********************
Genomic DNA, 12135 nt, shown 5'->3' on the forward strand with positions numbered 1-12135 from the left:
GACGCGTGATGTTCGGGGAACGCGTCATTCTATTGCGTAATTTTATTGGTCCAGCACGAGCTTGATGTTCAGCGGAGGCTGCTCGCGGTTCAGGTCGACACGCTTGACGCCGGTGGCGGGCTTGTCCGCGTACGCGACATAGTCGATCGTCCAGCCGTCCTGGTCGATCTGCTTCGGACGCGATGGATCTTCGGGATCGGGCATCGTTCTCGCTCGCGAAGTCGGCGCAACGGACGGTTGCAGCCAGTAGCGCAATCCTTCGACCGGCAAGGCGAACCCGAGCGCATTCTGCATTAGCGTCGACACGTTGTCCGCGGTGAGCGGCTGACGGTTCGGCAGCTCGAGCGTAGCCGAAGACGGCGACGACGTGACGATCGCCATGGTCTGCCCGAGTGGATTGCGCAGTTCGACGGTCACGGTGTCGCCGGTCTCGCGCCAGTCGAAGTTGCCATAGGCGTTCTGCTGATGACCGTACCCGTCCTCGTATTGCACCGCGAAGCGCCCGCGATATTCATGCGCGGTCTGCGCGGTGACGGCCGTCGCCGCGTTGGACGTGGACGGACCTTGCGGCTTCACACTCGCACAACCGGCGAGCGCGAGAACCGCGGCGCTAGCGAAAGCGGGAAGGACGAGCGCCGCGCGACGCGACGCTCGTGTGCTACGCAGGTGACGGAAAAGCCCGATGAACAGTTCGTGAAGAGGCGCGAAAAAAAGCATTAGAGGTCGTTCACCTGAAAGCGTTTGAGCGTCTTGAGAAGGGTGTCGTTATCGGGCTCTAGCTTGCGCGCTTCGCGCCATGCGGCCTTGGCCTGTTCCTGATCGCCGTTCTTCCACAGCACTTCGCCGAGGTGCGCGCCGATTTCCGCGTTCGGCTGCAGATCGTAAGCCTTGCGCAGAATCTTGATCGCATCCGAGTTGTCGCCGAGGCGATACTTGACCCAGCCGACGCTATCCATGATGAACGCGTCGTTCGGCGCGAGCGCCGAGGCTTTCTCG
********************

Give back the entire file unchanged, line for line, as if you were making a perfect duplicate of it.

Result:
Genomic DNA, 12135 nt, shown 5'->3' on the forward strand with positions numbered 1-12135 from the left:
GACGCGTGATGTTCGGGGAACGCGTCATTCTATTGCGTAATTTTATTGGTCCAGCACGAGCTTGATGTTCAGCGGAGGCTGCTCGCGGTTCAGGTCGACACGCTTGACGCCGGTGGCGGGCTTGTCCGCGTACGCGACATAGTCGATCGTCCAGCCGTCCTGGTCGATCTGCTTCGGACGCGATGGATCTTCGGGATCGGGCATCGTTCTCGCTCGCGAAGTCGGCGCAACGGACGGTTGCAGCCAGTAGCGCAATCCTTCGACCGGCAAGGCGAACCCGAGCGCATTCTGCATTAGCGTCGACACGTTGTCCGCGGTGAGCGGCTGACGGTTCGGCAGCTCGAGCGTAGCCGAAGACGGCGACGACGTGACGATCGCCATGGTCTGCCCGAGTGGATTGCGCAGTTCGACGGTCACGGTGTCGCCGGTCTCGCGCCAGTCGAAGTTGCCATAGGCGTTCTGCTGATGACCGTACCCGTCCTCGTATTGCACCGCGAAGCGCCCGCGATATTCATGCGCGGTCTGCGCGGTGACGGCCGTCGCCGCGTTGGACGTGGACGGACCTTGCGGCTTCACACTCGCACAACCGGCGAGCGCGAGAACCGCGGCGCTAGCGAAAGCGGGAAGGACGAGCGCCGCGCGACGCGACGCTCGTGTGCTACGCAGGTGACGGAAAAGCCCGATGAACAGTTCGTGAAGAGGCGCGAAAAAAAGCATTAGAGGTCGTTCACCTGAAAGCGTTTGAGCGTCTTGAGAAGGGTGTCGTTATCGGGCTCTAGCTTGCGCGCTTCGCGCCATGCGGCCTTGGCCTGTTCCTGATCGCCGTTCTTCCACAGCACTTCGCCGAGGTGCGCGCCGATTTCCGCGTTCGGCTGCAGATCGTAAGCCTTGCGCAGAATCTTGATCGCATCCGAGTTGTCGCCGAGGCGATACTTGACCCAGCCGACGCTATCCATGATGAACGCGTCGTTCGGCGCGAGCGCCGAGGCTTTCTCG